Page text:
So far just 60 employees from a range of departments such as administration and sales have come forward to fill 1,000 vacancies in manufacturing sections.
David Bower, group personnel director, said the company would not force staff to change jobs, but management was keen to use as many existing employees as possible. Mr Bower acknowledged he was embarking on a strategy virtually unheard of in British industry and was not surprised there was some resistance among salaried personnel. 'We simply wanted to use the skill and expertise of our existing employees. The challenge to management was to make it acceptable and worthwhile for people to switch,' he said.
Employees who were transferred would receive their existing salary for two years before changing to production workers' wages of an average pounds 256 a week. He said none of the 33,000 workers at Rover was considered to have a permanent job in any one area.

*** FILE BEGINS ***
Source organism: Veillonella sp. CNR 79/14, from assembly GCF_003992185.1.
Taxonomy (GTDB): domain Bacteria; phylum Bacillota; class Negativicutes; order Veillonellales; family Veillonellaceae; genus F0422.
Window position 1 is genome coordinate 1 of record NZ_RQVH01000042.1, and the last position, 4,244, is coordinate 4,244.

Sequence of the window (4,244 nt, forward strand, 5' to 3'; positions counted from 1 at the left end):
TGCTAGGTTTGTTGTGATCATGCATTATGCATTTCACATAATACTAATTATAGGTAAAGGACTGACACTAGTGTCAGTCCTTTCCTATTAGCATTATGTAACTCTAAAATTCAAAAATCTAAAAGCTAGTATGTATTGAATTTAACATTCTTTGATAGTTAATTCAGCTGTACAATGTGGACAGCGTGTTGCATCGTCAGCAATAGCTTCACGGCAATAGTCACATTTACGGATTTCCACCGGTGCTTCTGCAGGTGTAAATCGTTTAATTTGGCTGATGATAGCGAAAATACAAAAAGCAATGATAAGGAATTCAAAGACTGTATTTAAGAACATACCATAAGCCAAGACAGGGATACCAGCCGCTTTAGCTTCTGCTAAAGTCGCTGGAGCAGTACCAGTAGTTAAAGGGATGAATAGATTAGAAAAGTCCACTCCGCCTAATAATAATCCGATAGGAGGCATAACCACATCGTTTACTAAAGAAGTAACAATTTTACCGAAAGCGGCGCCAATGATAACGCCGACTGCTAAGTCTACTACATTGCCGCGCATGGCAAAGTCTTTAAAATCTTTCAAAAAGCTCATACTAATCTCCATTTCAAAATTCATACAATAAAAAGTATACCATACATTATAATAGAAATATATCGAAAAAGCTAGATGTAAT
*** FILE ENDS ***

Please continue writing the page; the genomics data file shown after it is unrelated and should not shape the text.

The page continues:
Extra workers are required at four plants - Cowley, Swindon, Longbridge and Solihull - because demand for Rover's products in Britain and Europe continues to expand. Demand for the Land-Rover range produced at Solihull had been particularly high.
Two years ago management and unions signed the so-called New Deal in which flexibility among employees was exchanged for job security. But the flexibility agreed did not extend to switching white- collar staff to production lines.
Changes at Rover had meant that some activities require fewer people, but the agreement dictated that personnel could not be made compulsorily redundant.Reuse content